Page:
Sarah R. Allred, PhD, is an Associate Professor at Rutgers University-Camden affiliated with Psychology, Health Science, Prevention Science, and the Center for Computational and Integrative Biology (CCIB). From 2017-2021, she served consecutively as the Faculty Director and Director of the Senator Walter Rand Institute for Public Affairs at Rutgers University-Camden.
Dr. Allred is a neuroscientist and data storyteller who studies how the human brain makes clear, unambiguous (but often technically incorrect) judgments about the world from the unclear and ambiguous information at its disposal. Her research methods include behavioral psychophysics, computational modeling, and quantitative analysis of large secondary data sets. Dr. Allred’s fundamental interest in how the brain parses information underlies two distinct scholarly trajectories: publicly-engaged health equity work and basic science research in perception and memory. In her research, teaching, and service, Dr. Allred practices her belief that when scholars are in communication with public and community stakeholders as well as other scholars, the end result is both better scholarly work and a better world.
Dr. Allred will be on sabbatical for the 2022-2023 academic year.
Publicly-engaged health equity research
Dr. Allred takes creative approaches to visualize and contextualize data related to health disparities and inform evidence-based approaches to address those disparities. Recent COVID-19 projects involved tracking and interpreting municipality- and county- level COVID-19 data and then using those data to develop predictive models of COVID-19 infections, hospitalizations, and deaths. She also used these data to explore risk and resilience at the municipality-level in response to COVID-19. In other health-equity projects, Dr. Allred has analyzed funding patters from philanthropies and suggested ways that such analysis can guide equity-focused grantmaking. She has also investigated how the choice of peer-comparators can influence judgments about a given county’s health outcomes.
Perception research
Because the world is so messy and complicated, and because the sensory signals our brains receive about the world are ambiguous, perceiving the world involves making guesses about the world. Careful experiments can reveal the strategies our brains use to make these guesses that are correct on average, even if illusions show that our brains can be spectacularly incorrect in given instances (#theDress!). Much of Dr. Allred’s work this area has involved asking humans (and, formerly, monkeys) to make basic perceptual judgments about stuff (patches of color, lines, photos, painted cubes) while she manipulates the context surrounding that stuff (spatial and temporal context). Dr. Allred’s research team then uses the patterns of people’s behavioral responses to empirically and computationally characterize the the brain’s guessing strategies. In her past work, Dr. Allred has used basic perceptual tasks to reveal the strategies the brain uses to interpret the external, physical world. In future work, Dr. Allred will explore how these same strategies might explain how humans interpret their interior world of concepts and self.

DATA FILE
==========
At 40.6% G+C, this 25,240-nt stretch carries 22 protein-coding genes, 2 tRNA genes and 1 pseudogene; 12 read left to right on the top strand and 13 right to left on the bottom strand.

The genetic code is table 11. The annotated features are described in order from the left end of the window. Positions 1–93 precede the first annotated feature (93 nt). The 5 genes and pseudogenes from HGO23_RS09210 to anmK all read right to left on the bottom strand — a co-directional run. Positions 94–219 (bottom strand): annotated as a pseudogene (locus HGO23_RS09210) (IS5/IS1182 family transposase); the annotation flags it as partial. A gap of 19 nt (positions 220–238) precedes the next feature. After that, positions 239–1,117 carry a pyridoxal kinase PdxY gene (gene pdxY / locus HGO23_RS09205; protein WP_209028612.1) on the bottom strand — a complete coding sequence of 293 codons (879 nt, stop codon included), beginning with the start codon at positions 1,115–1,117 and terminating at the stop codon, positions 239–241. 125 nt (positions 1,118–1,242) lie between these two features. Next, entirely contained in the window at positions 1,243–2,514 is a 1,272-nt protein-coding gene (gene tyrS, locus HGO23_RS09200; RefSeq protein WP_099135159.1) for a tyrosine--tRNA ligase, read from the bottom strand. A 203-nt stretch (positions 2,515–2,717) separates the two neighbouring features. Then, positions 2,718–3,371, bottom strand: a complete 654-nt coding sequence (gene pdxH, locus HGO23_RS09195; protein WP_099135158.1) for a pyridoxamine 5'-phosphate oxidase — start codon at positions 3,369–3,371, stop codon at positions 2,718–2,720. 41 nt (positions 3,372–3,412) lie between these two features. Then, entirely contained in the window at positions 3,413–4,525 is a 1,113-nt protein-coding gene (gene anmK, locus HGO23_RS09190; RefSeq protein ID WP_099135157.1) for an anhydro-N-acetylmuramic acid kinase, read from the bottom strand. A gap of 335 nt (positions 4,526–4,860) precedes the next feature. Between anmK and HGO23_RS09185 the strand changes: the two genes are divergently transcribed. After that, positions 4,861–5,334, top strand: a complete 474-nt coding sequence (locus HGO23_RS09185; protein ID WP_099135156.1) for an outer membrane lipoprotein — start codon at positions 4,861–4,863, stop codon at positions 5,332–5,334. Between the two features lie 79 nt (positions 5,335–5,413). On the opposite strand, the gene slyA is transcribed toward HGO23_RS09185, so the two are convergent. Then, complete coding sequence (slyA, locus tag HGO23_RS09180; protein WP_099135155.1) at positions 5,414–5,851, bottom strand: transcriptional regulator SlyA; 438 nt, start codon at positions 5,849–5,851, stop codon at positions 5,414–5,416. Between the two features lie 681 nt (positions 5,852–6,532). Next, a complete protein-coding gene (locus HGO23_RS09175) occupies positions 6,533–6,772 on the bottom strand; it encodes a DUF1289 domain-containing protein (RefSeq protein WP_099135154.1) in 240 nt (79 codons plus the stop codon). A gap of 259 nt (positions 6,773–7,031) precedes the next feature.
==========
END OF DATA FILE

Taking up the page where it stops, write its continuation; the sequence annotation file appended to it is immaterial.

Academic-community partnerships and data capacity
In addition to incorporating public- and community- engagement in her own scholarly activity, Dr. Allred has used her scholarly expertise to develop and administer initiatives that foster partnership between academic researchers and community partners with a special emphasis on building data capacity in service of health equity. Dr. Allred serves as the Rutgers co-Lead for the South Jersey Institute for Population Health, which is funded by the Rowan-Rutgers Camden Joint Board of Governors. With Mark Aakhus (Associate Dean, School of Communication and Information, Rutgers-New Brunswick), she co-led the Community-Design for Health and Wellness Initiative from 2018-2022
Over the years, Dr. Allred has received funding as a principal investigator from a variety of sources, including the National Science Foundation, the Robert Wood Johnson Foundation, New Jersey Health Initiatives, the Geraldine R. Dodge Foundation, Inspira Health Network, the South Jersey Health Collaborative, the Rowan-Rutgers Camden Joint Board of Governors and a variety of internal Rutgers funding mechanisms, including funding from the Rutgers COVID-19 Center for Response and Pandemic Preparedness (CCRP2).
Dr. Allred has taught a variety of graduate and undergraduate courses, including Perception, Method and Theory in Psychology, Research Methods, Experimental Psychology, Teaching in Psychology, Evolutionary Psychology, and the following special topics courses: Data Motivated Storytelling, How We Decide, and Psychology, Philosophy and Poetry of Color. She employs a variety of active learning methods, including in-class experiments, problem-solving, and frequent low stakes writing assignments.
Outside of work
When not at work, Dr. Allred can most often be found with her three children, reading or outside (or some combination). She loves traveling to places with few people and lots of mountains.
Key words:
health equity, covid-19, grantmaking, prevention science, computational modeling, statistical downscaling, data storytelling, data accessibility, context effects, cognitive load, perception, cognition, philosophy of perception.